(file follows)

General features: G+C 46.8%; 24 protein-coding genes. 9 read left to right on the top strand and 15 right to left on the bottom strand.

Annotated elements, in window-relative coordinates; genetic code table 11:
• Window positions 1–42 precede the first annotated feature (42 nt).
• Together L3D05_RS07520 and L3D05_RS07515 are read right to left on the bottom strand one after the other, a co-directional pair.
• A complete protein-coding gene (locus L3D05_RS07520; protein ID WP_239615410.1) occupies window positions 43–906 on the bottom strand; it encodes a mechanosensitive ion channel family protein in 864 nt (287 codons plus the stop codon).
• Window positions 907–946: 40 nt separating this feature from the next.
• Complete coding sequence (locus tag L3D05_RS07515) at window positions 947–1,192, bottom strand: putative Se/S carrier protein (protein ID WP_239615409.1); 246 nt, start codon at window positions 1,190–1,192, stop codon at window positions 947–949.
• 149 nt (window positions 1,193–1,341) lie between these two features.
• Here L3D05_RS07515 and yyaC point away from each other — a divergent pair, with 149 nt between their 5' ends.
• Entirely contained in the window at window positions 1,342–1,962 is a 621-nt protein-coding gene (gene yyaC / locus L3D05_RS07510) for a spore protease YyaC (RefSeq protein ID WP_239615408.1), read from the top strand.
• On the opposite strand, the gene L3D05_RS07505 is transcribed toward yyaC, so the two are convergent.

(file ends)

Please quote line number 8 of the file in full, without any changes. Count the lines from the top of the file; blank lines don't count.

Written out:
• 149 nt (window positions 1,193–1,341) lie between these two features.